This is part of my series, Frank Talk On Pain and Pain Meds:
Part 3: My Personal Experience
My journey through the meds for the pain of ME/CFS and FMS started with Ultram (tramadol), a non-opioid medication. It did help for a while, but tramadol’s downsides are that it doesn’t tend to work terribly long (tolerance develops) and it also affects many areas of the brain, in ways similar to antidepressants, and can cause many side effects. It is also not helpful for more than mild to moderate pain, and as I became more ill, my pain became worse.
I was started on oxycodone, in 2002, and it was an incredible relief.
Not only do I have the typical “run over by a bus” pain of ME/CFS & FMS, bone pain from inflammatory arthritis, myofascial pain syndrome, severe headaches and migraines, increased sensitivity to pressure, etc, but then, there’s my back.
I have roto-scoliosis, an abnormal curvature & rotation of my spine. I had intense physical therapy for it as a kid, narrowly escaping being locked into a brace. For many years it wasn’t much of an issue, but with the onset of ME/CFS, it became one.
I’ve had physical therapy and massage, and that helped, to a point. But the fact has remained that the twisting muscle on the right side of my lower back is my greatest enemy, especially now that I have had some severe muscle wasting.
My lower back is always in spasm, but too much time vertical, and the muscle locks into a spasm hard as granite. It literally feels as if someone has stabbed me with a butcher knife and is slowly twisting the blade.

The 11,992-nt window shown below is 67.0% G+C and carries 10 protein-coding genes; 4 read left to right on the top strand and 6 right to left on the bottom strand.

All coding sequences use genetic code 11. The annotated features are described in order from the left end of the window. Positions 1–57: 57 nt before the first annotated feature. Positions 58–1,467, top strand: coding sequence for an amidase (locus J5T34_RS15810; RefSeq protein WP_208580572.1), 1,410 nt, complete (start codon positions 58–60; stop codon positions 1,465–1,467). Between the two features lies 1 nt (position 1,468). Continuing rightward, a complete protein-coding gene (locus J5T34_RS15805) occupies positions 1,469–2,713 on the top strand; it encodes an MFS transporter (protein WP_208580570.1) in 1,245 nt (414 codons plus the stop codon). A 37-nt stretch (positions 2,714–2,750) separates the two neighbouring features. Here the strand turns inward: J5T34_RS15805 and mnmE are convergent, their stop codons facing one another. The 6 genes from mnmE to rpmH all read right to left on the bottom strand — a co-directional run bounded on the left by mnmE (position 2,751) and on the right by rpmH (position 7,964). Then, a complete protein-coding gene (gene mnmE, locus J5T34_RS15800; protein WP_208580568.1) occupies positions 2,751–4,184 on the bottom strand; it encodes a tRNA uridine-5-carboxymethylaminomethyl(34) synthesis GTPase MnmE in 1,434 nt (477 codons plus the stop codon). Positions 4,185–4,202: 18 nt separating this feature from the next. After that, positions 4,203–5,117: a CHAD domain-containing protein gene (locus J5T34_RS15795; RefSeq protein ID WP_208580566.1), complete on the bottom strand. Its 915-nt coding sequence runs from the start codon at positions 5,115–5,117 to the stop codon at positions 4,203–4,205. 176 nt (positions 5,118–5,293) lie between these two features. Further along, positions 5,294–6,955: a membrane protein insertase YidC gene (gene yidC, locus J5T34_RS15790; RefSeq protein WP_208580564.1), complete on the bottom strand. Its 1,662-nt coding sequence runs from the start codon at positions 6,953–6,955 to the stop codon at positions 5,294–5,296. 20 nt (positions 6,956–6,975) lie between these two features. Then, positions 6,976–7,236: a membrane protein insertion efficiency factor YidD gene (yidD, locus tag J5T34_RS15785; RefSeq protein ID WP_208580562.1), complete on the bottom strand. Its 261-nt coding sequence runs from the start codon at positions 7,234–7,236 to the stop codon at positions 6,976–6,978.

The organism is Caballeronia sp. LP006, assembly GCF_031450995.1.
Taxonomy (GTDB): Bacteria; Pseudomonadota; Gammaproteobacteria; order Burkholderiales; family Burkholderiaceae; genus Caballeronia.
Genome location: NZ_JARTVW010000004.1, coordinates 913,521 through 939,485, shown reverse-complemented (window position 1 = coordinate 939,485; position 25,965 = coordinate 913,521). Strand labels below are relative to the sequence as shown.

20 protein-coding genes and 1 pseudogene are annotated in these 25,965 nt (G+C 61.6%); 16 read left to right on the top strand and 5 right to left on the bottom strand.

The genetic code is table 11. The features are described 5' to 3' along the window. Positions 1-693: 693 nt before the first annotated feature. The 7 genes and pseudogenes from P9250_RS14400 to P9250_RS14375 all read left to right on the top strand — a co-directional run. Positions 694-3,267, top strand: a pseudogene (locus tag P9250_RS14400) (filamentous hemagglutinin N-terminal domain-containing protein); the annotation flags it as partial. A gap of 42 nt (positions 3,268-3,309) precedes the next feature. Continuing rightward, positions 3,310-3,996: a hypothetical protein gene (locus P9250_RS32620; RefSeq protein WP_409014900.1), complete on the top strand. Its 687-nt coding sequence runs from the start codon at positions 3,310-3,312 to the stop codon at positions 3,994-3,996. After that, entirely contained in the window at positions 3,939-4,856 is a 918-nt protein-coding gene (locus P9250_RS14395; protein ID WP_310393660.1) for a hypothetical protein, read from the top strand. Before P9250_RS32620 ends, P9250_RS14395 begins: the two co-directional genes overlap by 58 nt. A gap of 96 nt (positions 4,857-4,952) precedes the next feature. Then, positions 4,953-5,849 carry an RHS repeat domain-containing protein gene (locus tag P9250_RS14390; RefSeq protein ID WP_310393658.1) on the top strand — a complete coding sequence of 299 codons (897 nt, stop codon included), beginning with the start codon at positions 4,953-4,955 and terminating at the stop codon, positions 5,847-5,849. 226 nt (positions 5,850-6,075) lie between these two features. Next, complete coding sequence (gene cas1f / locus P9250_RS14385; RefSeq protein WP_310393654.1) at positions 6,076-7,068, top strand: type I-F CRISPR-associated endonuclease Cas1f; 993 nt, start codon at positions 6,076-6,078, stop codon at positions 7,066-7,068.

On the very rare occassion I venture into a store, I know going in I don’t have long. When the stabbing pain starts, I have roughly 5 minutes to get to the car before it becomes simply unbearable, too painful to even take a breath.
Muscle spasms like these are part and parcel of ME/CFS and FMS. When a body part hurts, our muscles spasm around the pain. I get them in my neck, shoulders, upper back… and they hurt, squeeze and compress nerves, and send pain shooting throughout my body.
Life before opioids came into my life was indeliably imprinted by the pain, and the struggle to avoid it.
I could give you so many examples of what life with the pain of these illnesses is like, but I will settle on two:
Most people think of time spent in bed as relaxing. But because of the super-sensitivity that is caused by complex biological changes in the body, just the pressure of my body, and especially by hips, against my bed was excruciatingly painful.
So my bed has become progressively softer, with the purchase first of a Cuddle-Ewe, a very thick wool mattress topper, which is actually a product marketed to fibromyalgia patients, and then a super thick (8″) and super soft futon to go under that. Total amount spent: nearly $900.